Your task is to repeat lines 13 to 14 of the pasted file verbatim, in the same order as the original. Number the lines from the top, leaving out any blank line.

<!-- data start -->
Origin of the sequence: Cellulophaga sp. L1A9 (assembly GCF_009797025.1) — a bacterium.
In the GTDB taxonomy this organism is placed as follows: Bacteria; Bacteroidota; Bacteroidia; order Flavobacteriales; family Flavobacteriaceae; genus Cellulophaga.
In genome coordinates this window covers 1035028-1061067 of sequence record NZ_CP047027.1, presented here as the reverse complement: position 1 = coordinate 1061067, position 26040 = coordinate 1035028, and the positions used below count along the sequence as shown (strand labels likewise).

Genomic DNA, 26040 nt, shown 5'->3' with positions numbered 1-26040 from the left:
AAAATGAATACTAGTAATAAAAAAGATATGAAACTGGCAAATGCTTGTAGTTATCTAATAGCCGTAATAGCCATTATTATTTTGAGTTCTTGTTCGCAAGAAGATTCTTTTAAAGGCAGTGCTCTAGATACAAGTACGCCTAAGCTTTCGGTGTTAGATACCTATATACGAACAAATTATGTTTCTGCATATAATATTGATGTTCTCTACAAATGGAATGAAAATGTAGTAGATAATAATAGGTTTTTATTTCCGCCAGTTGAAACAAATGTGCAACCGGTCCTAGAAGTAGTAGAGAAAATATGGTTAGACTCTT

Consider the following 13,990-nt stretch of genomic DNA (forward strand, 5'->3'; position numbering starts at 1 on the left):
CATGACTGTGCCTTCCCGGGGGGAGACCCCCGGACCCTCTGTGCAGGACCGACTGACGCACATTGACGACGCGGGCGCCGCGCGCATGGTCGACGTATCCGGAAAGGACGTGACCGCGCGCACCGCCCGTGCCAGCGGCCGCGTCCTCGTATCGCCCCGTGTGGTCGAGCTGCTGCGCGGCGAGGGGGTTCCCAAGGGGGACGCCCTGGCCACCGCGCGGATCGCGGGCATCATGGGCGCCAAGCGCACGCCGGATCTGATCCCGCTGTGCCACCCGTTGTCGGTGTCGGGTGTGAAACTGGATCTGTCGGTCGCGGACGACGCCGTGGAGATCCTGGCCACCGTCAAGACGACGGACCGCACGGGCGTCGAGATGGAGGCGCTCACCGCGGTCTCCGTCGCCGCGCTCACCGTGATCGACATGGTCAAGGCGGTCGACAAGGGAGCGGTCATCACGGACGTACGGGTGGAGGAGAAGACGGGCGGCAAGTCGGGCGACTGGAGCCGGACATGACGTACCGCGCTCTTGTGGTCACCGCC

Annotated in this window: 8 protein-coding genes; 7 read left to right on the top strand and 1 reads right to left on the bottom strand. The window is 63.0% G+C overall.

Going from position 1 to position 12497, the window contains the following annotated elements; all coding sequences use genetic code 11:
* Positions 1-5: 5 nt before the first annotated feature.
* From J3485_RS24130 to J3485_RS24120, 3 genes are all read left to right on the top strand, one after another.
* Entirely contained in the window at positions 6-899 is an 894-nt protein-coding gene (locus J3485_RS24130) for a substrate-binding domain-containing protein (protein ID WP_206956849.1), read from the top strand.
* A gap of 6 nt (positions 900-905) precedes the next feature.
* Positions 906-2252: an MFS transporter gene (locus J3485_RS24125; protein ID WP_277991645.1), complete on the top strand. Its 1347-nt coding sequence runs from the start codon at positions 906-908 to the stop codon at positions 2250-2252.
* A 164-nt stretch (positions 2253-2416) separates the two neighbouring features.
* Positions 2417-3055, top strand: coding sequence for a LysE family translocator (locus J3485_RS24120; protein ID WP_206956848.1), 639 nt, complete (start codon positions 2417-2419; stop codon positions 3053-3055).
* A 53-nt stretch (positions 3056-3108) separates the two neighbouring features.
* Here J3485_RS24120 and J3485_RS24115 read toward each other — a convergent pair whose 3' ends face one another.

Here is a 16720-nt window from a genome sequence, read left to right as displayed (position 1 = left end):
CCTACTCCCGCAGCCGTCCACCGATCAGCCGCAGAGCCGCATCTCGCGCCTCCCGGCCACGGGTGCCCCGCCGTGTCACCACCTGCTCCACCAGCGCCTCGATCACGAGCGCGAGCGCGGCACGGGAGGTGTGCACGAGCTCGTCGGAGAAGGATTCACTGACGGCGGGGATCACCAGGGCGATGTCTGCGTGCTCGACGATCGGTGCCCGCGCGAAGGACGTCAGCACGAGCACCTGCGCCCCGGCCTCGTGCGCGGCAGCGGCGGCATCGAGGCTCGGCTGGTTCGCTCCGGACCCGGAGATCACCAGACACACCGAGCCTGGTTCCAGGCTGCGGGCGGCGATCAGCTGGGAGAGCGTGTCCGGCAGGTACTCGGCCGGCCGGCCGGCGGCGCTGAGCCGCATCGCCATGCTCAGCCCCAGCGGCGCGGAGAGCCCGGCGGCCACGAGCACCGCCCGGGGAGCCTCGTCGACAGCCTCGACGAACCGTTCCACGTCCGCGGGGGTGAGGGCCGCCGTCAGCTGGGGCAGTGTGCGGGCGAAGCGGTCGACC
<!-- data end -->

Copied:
* A gap of 6 nt (positions 900-905) precedes the next feature.
* Positions 906-2252: an MFS transporter gene (locus J3485_RS24125; protein ID WP_277991645.1), complete on the top strand. Its 1347-nt coding sequence runs from the start codon at positions 906-908 to the stop codon at positions 2250-2252.